The current research is showing a growth rate of between 50-60% per year of these new types of data. As an example, one customer I’ve been working with is building out an architecture to store every single key-click, mouse-over and application log event for every user for two years. This will give them tremendous insight into what their customers’ interests are, and allow them to do sophisticated targeted marketing. Keeping this data amounts to an estimated storage stockpile of 200 Petabytes!

The economics alone is a forcing function towards new storage architectures. If we store 1 Petabyte today in a regular storage system, that’s typically a storage investment of several million dollars. The challenges are the costs of storage, the administrative overhead of managing this much data, and bringing enough computation to the data in a way that we can reasonably filter, organize and analyze the data.

Prediction #4:  ‘Delete’ will become a forbidden word

There’s definitely a mindset change about keeping data – with a change from storing important data to keeping ALL data. The problems is that we don’t know up front what questions we want to ask of the data, so if we don’t keep that information we are precluded from doing whatever insightful analytic that could have been the “killer usecase”. If we keep all data, then we can keep open all options for interesting analytics. The data scientists can develop new theories and models, and go back in time to understand these new models.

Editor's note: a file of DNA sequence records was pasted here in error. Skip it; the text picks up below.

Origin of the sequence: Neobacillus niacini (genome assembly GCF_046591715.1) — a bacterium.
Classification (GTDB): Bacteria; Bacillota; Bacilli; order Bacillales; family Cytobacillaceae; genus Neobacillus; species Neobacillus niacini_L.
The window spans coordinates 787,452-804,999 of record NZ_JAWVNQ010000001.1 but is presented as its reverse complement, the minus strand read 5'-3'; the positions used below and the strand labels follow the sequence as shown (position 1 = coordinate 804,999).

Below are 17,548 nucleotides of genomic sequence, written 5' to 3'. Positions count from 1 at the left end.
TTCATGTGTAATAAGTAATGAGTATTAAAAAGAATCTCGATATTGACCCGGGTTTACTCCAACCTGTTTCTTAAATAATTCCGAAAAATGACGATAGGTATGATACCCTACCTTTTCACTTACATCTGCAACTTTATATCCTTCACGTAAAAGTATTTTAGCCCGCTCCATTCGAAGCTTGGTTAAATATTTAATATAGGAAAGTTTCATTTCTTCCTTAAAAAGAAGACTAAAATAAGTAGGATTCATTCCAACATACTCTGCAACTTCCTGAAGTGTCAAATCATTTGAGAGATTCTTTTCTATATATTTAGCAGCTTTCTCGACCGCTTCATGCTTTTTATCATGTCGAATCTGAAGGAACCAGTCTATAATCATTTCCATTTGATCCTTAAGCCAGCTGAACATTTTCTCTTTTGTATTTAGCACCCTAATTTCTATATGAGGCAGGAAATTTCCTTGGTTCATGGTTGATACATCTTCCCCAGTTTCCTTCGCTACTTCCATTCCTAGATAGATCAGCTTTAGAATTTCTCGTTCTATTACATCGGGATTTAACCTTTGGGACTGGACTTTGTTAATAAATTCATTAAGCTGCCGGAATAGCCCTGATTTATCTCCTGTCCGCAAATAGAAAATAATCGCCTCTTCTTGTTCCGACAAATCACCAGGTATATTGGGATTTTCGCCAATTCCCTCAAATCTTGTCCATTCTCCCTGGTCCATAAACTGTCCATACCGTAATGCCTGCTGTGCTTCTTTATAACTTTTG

I believe we’ll see a growing number of companies who follow the same path. They will setup sufficiently large-scale data stores and scale-out analytic tools so that keeping all data is affordable and practical.

Prediction #3: There will be a mad dash for software-defined storage

I predict we’ll see a flurry of new technologies and companies that will claim to offer different renditions of software-defined-storage, aimed at storing this mass of data. The traditional model of whole-system storage hardware will change in light of the volume of data tilting heavily towards new data types, and a blurring of the line between compute and data.

The growth rate of traditional data (customer records, transactions, history) just doesn’t grow at anywhere near the rate of the new data. Traditional enterprise data is only growing at 20% or so – but as we saw, the amount of new data being stored is growing in the order of 50% year over year. This means that there will be  two key shifts within the storage industry – a move towards more commodity-based storage that can potentially take the place of traditional storage, and a new set of high-scale storage architectures aimed at storing all this new data.

The chase will come from multiple dimensions: